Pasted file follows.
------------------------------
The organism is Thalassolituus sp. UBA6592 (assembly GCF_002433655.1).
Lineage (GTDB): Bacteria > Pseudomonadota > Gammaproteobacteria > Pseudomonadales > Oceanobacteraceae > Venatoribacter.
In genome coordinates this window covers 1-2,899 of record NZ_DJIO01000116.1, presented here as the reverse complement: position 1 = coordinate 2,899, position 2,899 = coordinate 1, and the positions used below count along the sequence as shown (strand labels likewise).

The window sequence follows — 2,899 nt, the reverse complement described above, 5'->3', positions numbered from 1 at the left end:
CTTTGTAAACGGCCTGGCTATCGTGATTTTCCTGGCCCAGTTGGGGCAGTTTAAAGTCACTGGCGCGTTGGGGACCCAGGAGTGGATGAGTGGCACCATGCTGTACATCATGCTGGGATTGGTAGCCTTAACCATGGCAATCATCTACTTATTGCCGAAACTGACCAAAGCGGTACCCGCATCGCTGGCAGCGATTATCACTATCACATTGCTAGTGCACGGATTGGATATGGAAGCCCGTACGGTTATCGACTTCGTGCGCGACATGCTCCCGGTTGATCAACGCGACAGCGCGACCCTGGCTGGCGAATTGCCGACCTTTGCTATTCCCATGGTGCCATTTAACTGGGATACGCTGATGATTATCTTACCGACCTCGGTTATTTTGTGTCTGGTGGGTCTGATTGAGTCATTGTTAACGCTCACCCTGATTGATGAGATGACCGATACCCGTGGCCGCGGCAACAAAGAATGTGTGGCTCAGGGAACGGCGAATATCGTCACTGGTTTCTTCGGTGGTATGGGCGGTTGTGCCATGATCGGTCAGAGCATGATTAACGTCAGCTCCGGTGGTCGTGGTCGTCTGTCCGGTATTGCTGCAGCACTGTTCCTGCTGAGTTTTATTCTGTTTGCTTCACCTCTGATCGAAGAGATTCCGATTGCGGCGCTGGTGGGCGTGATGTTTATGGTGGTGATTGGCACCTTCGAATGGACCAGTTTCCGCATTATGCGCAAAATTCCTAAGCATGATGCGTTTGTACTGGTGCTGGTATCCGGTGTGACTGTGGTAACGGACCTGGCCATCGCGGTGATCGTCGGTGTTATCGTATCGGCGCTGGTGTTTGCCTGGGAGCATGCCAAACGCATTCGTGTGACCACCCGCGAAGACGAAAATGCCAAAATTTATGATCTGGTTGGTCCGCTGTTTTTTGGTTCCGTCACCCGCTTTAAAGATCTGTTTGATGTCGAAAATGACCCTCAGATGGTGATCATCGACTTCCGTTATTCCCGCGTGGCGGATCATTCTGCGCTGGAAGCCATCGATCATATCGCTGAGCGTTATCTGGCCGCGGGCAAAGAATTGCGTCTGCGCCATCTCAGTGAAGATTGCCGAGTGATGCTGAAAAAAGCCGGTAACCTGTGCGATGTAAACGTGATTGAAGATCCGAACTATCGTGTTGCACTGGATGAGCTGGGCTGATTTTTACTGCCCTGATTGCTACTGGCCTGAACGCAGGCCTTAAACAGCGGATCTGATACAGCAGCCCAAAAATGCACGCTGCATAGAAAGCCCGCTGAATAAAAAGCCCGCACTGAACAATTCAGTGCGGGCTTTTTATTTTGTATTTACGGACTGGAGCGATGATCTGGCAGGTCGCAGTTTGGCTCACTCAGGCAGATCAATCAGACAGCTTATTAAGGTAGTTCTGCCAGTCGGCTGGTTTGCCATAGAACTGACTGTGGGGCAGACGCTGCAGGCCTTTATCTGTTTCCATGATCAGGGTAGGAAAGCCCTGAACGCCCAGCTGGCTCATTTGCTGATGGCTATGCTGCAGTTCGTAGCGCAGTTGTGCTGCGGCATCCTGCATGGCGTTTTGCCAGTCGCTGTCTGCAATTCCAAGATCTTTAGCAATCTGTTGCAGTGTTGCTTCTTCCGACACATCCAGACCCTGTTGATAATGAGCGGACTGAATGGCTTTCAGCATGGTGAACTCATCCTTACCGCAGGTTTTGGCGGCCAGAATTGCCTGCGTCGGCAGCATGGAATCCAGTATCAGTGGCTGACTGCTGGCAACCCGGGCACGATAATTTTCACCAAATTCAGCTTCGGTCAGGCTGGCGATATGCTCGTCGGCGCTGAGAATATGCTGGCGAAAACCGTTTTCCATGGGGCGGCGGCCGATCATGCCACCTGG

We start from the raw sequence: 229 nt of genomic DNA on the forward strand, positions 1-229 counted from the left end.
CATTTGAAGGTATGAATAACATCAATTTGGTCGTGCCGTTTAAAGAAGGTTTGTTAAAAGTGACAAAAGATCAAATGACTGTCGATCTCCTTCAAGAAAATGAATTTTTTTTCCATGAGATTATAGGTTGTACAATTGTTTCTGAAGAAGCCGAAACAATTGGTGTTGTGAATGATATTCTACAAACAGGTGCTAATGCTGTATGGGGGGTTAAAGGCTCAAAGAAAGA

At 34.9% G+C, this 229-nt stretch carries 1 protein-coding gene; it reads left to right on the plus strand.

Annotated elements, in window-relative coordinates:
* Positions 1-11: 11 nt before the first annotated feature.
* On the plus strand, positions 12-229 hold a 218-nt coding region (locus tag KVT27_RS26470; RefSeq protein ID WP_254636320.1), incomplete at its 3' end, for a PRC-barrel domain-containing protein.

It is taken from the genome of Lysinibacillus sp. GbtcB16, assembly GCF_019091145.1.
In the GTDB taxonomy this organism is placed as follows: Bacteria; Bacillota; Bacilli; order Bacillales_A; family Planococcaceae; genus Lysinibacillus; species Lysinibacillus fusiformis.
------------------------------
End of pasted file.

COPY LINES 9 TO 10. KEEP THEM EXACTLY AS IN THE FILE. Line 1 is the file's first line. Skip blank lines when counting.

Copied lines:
Annotated elements, in window-relative coordinates:
* Positions 1-11: 11 nt before the first annotated feature.